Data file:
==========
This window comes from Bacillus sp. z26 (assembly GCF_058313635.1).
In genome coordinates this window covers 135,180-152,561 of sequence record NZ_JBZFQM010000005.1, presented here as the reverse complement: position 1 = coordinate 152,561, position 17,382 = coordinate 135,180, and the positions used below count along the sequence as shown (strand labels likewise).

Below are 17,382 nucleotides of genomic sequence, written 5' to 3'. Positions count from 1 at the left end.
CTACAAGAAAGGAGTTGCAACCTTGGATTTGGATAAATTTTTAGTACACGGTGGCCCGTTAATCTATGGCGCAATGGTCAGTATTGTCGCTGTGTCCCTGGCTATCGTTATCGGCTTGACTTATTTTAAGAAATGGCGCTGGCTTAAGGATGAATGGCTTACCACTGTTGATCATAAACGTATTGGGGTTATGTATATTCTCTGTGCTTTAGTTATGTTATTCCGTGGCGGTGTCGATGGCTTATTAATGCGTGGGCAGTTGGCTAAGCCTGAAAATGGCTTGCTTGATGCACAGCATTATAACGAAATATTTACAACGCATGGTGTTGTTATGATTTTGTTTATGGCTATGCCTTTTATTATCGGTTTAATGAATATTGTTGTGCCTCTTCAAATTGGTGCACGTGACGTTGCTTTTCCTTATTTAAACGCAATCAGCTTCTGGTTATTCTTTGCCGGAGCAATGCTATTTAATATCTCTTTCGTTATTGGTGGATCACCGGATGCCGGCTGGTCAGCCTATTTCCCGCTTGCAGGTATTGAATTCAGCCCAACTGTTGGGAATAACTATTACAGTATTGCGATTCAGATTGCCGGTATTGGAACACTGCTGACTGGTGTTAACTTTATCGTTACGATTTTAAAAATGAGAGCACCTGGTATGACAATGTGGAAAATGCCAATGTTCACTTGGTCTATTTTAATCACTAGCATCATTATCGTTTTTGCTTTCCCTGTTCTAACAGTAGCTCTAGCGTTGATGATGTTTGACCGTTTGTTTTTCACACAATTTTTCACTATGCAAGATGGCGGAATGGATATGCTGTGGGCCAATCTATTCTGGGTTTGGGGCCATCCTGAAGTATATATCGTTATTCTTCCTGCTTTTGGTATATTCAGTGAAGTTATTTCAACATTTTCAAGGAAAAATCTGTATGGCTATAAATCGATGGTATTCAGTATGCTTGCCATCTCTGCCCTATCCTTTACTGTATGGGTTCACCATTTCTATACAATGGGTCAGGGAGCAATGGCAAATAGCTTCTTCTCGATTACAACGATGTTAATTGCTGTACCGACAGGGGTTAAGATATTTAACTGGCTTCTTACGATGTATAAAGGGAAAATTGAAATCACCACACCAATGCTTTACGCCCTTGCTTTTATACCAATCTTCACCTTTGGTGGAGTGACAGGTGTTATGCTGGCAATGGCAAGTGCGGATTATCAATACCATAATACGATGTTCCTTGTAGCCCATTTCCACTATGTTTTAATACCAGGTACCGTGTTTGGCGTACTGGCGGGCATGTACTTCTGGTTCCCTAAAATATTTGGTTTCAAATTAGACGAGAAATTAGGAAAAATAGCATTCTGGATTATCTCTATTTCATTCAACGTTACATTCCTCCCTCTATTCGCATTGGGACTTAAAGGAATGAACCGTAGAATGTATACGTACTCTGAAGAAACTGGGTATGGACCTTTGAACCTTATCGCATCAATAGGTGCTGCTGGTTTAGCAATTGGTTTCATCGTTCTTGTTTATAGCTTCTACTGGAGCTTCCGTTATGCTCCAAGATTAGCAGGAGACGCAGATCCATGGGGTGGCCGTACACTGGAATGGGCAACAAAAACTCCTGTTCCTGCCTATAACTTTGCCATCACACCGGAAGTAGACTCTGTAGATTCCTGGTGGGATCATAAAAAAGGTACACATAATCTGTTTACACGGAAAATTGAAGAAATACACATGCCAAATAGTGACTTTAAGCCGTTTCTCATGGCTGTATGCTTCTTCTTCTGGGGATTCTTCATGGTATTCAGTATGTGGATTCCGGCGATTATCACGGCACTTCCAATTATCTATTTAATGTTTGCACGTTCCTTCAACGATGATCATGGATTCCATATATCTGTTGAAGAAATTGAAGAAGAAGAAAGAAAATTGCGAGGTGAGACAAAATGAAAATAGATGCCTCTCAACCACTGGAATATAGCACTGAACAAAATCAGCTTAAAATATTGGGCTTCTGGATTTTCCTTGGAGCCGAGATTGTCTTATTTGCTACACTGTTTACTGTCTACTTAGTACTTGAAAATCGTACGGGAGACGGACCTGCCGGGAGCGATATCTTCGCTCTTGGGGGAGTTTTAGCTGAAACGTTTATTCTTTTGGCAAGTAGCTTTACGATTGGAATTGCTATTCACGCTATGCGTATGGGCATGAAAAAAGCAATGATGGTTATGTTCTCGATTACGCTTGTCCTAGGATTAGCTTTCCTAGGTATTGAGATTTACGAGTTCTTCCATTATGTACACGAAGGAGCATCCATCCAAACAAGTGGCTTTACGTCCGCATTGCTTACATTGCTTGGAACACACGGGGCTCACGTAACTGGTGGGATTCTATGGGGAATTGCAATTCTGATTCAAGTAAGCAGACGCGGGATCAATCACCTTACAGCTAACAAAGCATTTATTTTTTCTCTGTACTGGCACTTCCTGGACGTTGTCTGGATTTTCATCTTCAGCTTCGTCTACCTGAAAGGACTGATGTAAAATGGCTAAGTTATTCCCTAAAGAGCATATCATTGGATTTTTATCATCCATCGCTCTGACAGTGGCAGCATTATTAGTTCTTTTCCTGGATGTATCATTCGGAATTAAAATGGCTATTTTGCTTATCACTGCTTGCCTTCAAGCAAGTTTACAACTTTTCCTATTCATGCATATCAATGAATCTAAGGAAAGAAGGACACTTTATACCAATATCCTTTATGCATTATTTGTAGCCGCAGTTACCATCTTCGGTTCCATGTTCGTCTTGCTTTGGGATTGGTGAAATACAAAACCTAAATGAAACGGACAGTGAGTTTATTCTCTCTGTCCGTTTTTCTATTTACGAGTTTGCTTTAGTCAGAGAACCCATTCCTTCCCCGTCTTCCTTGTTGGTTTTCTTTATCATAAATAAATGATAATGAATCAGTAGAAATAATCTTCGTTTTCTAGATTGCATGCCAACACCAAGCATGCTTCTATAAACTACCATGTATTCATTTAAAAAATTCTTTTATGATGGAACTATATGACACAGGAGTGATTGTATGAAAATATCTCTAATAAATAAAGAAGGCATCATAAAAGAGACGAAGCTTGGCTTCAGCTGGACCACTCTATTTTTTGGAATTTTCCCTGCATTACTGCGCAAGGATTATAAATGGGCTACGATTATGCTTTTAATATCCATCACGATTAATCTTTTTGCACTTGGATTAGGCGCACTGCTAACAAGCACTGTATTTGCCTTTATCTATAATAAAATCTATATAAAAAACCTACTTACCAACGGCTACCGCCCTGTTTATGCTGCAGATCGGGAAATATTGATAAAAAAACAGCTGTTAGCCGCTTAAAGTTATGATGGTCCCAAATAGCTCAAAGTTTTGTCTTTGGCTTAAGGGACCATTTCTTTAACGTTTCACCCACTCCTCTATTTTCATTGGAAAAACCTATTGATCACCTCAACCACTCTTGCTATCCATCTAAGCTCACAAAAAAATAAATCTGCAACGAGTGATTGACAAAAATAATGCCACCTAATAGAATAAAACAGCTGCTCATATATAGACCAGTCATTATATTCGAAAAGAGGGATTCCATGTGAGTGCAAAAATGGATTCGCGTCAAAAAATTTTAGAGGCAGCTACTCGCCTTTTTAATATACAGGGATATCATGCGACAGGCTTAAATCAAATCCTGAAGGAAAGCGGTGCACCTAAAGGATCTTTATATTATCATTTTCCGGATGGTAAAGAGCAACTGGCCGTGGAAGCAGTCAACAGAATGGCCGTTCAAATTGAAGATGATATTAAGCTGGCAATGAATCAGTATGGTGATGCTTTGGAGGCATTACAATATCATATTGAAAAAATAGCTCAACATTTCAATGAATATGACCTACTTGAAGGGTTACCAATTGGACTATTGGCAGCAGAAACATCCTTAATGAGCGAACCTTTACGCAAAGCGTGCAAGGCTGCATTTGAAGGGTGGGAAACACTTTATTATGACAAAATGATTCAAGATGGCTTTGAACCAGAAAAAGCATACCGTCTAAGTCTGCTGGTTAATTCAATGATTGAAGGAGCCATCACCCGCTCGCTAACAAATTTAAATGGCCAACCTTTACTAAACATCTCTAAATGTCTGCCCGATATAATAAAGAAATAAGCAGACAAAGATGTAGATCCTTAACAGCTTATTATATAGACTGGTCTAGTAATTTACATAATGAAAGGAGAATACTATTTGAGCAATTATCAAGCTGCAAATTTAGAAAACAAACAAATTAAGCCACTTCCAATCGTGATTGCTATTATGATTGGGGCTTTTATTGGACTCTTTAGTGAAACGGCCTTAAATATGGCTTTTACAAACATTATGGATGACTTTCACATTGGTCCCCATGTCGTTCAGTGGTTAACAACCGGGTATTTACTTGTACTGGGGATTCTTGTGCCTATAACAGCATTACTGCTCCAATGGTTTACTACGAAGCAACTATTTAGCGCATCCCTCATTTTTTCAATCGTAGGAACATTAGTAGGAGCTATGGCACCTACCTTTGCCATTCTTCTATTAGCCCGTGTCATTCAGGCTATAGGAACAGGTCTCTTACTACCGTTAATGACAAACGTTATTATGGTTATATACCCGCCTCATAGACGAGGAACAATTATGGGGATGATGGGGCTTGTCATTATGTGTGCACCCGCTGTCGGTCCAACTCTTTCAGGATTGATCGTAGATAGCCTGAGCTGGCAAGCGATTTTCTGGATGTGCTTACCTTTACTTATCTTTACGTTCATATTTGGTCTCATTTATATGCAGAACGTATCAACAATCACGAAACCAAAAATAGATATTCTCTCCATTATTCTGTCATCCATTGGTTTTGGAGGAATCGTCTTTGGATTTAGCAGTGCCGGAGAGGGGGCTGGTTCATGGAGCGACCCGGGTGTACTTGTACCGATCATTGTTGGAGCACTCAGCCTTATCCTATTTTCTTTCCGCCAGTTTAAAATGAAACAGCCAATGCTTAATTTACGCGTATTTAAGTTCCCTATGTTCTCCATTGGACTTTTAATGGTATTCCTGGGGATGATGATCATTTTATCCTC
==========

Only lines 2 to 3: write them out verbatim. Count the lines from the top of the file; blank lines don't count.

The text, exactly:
In genome coordinates this window covers 135,180-152,561 of sequence record NZ_JBZFQM010000005.1, presented here as the reverse complement: position 1 = coordinate 152,561, position 17,382 = coordinate 135,180, and the positions used below count along the sequence as shown (strand labels likewise).

Below are 17,382 nucleotides of genomic sequence, written 5' to 3'. Positions count from 1 at the left end.